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It was brave, it was bold and it was totally spontaneous.  Last night, I attempted to meditate at 7pm.

Normally a crazy busy time (sorry Carla) around our house, on this night all the needy men-children were occupied.  The boys were enthralled with a new movie and Jim was enthralled with a new attempt at cooking steak.  I came to the computer to look at a recommended website for the kids and my guided meditation reminder popped up.  Why  not?

It mostly worked, but I had to continue to refocus and work to drown out the distractions.   It wasn’t the giggling from “Ice Age Continental Drift” – I’m already pretty good at tuning out animation music and sound effects already.  And I’ve been around Jim’s muttering while puttering long enough to serve as his ventriloquist.  (He’s going to read this and have a little hiccup that I used the word “serve” in relation to him.)

Nope, the distractions that caused meditatus interruptus were my own thoughts.  Of course.  This will come as no surprise to anyone who meditates.  I can finally say I am in this category instead of the “attempting to meditate” classification I struggled to get past for so long.

As I was settling in, I thought, if this works, I should write about it – it’s brave, it’s bold, it’s spontaneous!  And that was it.  Everything I’ve been planning to write about came slinging on through, words, phrases, metaphors, similes.  The yoga class I finally took this week.  How happy my body was to be doing it, I started crying.  Body image.  Women’s walking groups, the kids cute sayings, the generator across the street, the yoga instructor.  On and on, each image had to be sandblasted away.  That’s my current method – a swirling sandstorm that turns my brain’s images into pixels and they rise up into the sky.  Gently, of course, dear meditators.

So, a classic meditation experience in a non-meditative environment.  My experiments to fit in the things that I need instead of waiting for the perfect time continue.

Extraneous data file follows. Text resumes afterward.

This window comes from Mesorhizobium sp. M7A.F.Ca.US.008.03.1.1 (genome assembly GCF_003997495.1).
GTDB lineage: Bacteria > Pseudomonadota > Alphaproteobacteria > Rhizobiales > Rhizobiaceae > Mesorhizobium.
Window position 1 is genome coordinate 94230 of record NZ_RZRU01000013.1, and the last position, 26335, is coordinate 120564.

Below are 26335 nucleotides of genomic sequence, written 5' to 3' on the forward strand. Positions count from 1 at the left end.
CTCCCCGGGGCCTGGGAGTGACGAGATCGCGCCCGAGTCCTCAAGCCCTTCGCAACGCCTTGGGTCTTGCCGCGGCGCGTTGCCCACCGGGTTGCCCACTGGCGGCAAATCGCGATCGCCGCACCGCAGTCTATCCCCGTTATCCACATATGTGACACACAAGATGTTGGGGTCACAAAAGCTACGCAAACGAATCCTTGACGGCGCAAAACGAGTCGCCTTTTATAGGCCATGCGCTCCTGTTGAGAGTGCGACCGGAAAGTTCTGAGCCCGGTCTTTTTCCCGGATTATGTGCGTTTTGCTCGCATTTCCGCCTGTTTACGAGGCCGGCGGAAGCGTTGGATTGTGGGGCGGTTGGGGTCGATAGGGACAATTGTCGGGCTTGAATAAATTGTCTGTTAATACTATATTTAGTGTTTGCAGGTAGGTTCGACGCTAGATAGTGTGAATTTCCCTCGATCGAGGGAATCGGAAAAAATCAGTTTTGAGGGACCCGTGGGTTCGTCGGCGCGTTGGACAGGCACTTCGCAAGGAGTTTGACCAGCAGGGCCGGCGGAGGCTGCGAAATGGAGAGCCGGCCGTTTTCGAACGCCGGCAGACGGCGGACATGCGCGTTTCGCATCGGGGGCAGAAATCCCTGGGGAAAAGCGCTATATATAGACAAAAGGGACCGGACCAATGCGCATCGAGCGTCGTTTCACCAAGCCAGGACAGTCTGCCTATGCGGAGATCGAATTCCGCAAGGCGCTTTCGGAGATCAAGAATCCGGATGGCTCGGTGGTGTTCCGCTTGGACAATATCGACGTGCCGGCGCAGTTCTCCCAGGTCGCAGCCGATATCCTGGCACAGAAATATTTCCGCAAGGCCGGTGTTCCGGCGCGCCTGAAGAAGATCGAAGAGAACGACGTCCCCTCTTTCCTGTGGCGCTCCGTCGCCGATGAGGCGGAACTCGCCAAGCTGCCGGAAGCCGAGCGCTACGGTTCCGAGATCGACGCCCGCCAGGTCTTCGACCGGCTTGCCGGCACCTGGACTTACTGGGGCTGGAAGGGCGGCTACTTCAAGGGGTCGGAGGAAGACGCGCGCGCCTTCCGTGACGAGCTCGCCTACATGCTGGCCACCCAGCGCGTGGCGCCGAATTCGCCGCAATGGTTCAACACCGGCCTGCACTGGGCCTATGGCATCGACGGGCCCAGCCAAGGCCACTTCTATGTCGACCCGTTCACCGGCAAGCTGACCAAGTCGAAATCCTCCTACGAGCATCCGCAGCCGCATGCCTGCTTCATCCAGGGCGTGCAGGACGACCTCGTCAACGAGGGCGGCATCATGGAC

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First post from the Neighborhood Story Project Write-A-Thon is about Jim, my husband of 5 years, best friend for 8.  I’ve been meaning to write this for awhile, but the good things about people just aren’t nearly as fun to write as the irritating things!

This is not the most logical place to start, but it’s where my mind went that morning, sooo.  One of the best things Jim ever said to me was that he thought I was well endowed.  Seriously.  I called Sharla that night, and told her that I was definitely marrying Jim.  She said I thought you were already marrying him.  I told her what he said, and she completely understood.  When all your life you are referred to and joked about as flat-chested, and the man you love says otherwise (without mentioning the other xx pounds that came with ’em), well, that’s the one you marry.

He also told me that I was the first person he ever thought about having kids with; unfortunately, we had only been dating about 4 months at the time and I kind of laid into him.  You know, my whole decades-long-in-the-making speech about why I was not birthin no babies.  We were at the Red Shoe Pub in Cape Breton, Nova Scotia and as I went on and on about biology and overpopulation and the subjugation of women, he just stopped eating.  For Jim, that’s a big deal.

He knew early on, I guess I did too.  I remember telling Kelli before she moved out of town that I thought I would be dating him for a long time, and this was before the Red Shoe incident.